Cynara cardunculus (Scolymus Group)
Common Name: artichoke 
Type: Herbaceous perennial
Family: Asteraceae
Native Range: Chile, Ecuador, United States
Zone: 7 to 10
Height: 3.00 to 5.00 feet
Spread: 2.00 to 3.00 feet
Bloom Time: Seasonal bloomer
Bloom Description: Violet blue
Sun: Full sun
Water: Medium
Maintenance: Low
Suggested Use: Vegetable
Flower: Showy

Culture

Winter hardy to USDA Zones 7-9 where this plant is best grown in moist, fertile, well-drained soils in full sun. Shelter from strong winds. Mulch in winter near the northern parts of the growing range. Propagation is best done from division. Some cultivars may be grown from seed. This is a Mediterranean-type plant that grows best in temperate climates with cool summers and mild winters. It thrives in some parts of California. Commercial production for globe artichoke is generally limited to USDA Zone 7 and south. Plants may be grown north of USDA Zone 7 as annuals (either as ornamentals and/or for harvest of artichokes). Some plants will not produce good buds when grown from seed as annuals (develop too slowly), but some cultivars (such as 'Imperial Star' PVP) develop buds so quickly (90 days after transplants are set out) that a good crop will reliably be produced from seed by late summer.

Noteworthy Characteristics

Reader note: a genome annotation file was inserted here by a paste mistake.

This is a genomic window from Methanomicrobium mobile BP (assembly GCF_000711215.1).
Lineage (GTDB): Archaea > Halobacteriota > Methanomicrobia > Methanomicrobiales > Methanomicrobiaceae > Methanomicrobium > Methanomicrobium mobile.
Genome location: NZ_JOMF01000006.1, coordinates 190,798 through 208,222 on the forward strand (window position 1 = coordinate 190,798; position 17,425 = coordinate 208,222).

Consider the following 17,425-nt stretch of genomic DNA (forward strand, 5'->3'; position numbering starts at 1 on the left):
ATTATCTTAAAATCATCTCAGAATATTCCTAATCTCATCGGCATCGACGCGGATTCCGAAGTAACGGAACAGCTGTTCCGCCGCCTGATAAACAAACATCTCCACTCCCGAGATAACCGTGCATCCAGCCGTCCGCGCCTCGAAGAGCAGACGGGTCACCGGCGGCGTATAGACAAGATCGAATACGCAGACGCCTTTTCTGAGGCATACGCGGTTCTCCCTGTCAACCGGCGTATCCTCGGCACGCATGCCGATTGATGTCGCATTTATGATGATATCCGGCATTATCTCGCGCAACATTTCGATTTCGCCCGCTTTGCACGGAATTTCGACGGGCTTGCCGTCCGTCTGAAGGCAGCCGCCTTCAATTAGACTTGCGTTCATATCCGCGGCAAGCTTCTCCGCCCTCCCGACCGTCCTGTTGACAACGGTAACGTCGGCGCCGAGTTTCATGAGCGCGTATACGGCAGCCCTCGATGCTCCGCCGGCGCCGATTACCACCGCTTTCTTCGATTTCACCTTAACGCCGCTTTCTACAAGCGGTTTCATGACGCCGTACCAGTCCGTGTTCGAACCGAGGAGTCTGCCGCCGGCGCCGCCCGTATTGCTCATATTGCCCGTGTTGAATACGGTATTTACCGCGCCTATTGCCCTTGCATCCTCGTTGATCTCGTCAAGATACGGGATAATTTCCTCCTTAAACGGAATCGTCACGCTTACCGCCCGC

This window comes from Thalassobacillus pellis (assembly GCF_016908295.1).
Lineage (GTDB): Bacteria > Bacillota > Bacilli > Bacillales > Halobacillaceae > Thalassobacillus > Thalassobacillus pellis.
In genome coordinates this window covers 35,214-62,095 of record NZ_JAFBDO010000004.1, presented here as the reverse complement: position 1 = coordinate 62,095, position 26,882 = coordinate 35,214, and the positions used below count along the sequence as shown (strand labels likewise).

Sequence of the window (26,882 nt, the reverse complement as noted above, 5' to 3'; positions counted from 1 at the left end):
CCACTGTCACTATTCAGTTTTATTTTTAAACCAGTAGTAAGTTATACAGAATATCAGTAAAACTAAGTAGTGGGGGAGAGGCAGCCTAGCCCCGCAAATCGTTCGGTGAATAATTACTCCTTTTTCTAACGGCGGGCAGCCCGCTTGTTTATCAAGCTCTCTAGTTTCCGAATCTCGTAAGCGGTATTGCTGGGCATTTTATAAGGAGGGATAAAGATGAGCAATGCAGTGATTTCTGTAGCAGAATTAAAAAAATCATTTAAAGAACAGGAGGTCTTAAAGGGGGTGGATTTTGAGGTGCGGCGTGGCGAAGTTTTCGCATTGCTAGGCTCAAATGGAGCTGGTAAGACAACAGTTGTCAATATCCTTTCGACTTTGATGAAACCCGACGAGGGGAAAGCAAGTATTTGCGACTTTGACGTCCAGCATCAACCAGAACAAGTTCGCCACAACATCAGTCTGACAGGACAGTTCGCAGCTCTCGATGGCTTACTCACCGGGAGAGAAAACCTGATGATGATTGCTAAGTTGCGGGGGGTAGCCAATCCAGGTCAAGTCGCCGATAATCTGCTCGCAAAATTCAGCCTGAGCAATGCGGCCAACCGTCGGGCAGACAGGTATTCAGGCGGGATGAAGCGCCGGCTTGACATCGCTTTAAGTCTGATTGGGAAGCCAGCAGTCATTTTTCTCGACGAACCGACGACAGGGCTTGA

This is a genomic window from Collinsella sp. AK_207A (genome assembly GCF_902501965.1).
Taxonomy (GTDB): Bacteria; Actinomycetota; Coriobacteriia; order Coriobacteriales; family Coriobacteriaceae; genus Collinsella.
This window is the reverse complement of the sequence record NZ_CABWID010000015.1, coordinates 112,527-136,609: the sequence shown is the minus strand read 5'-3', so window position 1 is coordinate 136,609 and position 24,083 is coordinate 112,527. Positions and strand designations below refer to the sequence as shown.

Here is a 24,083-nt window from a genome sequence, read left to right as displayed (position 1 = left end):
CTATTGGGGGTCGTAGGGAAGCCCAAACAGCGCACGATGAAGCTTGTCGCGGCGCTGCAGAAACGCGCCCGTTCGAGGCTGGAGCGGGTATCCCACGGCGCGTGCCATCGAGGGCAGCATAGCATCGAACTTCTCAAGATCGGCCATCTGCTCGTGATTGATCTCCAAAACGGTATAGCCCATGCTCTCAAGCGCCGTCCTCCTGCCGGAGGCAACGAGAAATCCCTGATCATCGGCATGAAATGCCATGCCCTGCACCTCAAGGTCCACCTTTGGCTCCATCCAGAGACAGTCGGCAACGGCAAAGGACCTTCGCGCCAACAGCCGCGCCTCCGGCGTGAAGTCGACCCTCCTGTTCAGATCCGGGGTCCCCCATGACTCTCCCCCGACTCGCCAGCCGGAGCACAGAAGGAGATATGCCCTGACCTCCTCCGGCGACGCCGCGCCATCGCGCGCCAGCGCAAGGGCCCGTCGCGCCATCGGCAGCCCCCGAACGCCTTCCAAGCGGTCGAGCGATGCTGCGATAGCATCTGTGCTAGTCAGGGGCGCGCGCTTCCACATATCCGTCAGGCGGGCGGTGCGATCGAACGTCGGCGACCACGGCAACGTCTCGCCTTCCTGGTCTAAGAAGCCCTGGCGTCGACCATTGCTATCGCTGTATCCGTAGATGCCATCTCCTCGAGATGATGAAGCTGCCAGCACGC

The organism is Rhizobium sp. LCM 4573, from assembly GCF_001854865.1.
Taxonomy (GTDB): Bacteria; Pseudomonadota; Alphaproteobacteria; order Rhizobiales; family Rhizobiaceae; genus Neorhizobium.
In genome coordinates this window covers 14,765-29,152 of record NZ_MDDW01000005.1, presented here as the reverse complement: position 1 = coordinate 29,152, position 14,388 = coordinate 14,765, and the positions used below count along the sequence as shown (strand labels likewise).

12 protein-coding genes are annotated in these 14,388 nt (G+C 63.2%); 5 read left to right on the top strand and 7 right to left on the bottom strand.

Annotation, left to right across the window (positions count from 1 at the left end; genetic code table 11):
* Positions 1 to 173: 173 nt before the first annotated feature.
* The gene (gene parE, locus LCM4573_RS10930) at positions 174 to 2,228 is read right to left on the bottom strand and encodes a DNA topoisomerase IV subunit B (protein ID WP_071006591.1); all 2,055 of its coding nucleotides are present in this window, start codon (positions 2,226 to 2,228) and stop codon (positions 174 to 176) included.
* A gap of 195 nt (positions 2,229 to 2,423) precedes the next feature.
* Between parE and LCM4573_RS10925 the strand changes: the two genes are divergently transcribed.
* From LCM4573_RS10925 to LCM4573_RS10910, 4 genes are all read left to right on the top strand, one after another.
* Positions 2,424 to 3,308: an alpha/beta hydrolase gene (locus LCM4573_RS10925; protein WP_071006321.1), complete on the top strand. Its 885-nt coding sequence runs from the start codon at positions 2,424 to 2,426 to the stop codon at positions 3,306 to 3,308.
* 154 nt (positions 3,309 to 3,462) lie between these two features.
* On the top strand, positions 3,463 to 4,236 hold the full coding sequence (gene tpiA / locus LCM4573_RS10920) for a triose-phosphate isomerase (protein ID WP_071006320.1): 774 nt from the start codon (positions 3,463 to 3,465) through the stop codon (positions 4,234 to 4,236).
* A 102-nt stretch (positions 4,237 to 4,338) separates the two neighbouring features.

Cynara cardunculus (Scolymus Group), commonly called globe artichoke, is an upright columnar perennial vegetable which features lobed, jagged, deeply-serrate, green leaves and thistle-like flowers. Scolymus Group was probably developed from cardoon (Cynara cardunculus) in ancient times. In comparison to the species, Scolymus Group plants have larger flower heads, nearly spineless leaves that are less divided, and broader involucre bracts. The vegetable part of this plant is the large unopened flower bud which contains the edible heart. Flower buds appear year round in warm climates, with the major crop being in April-May and a lesser crop in fall. In cold winter climates, the major crop is in fall. Globe artichoke typically grows in a clump to 3' tall. Flower stalks rise from the clump to 4-5' tall, each stalk topped by a large terminal flower bud with several smaller buds below. Flower buds are harvested prior to opening. If buds are not harvested prior to bloom, the buds will open to spectacular violet blue thistle-like flowers with diameters to as much as 7". Nearly all commercial artichoke production in the U.S. occurs in the State of California with 75% of that California production occurring in Monterey County. Castroville, known as the Artichoke Capital of the World, celebrates an annual Artichoke Festival in May of each year.

Genus name comes from the Latin name.

Specific epithet means resembling a small thistle.

Problems

No serious insect or disease problems. Aphids, snails, slugs and blackfly may appear. Watch for gray mold, powdery mildew or root rot.

Garden Uses

Globe artichokes may be grown as vegetables. Buds are harvested prior to flowering. For consumption, the bud is first steamed until the bracts are easily removable. Bracts are then removed one at a time with the fleshy edible base on each bract being eaten. Inedible choke is removed, leaving the heart. Regardless of culinary value, this plant provides excellent interest to gardens for ornamental foliage and flowers.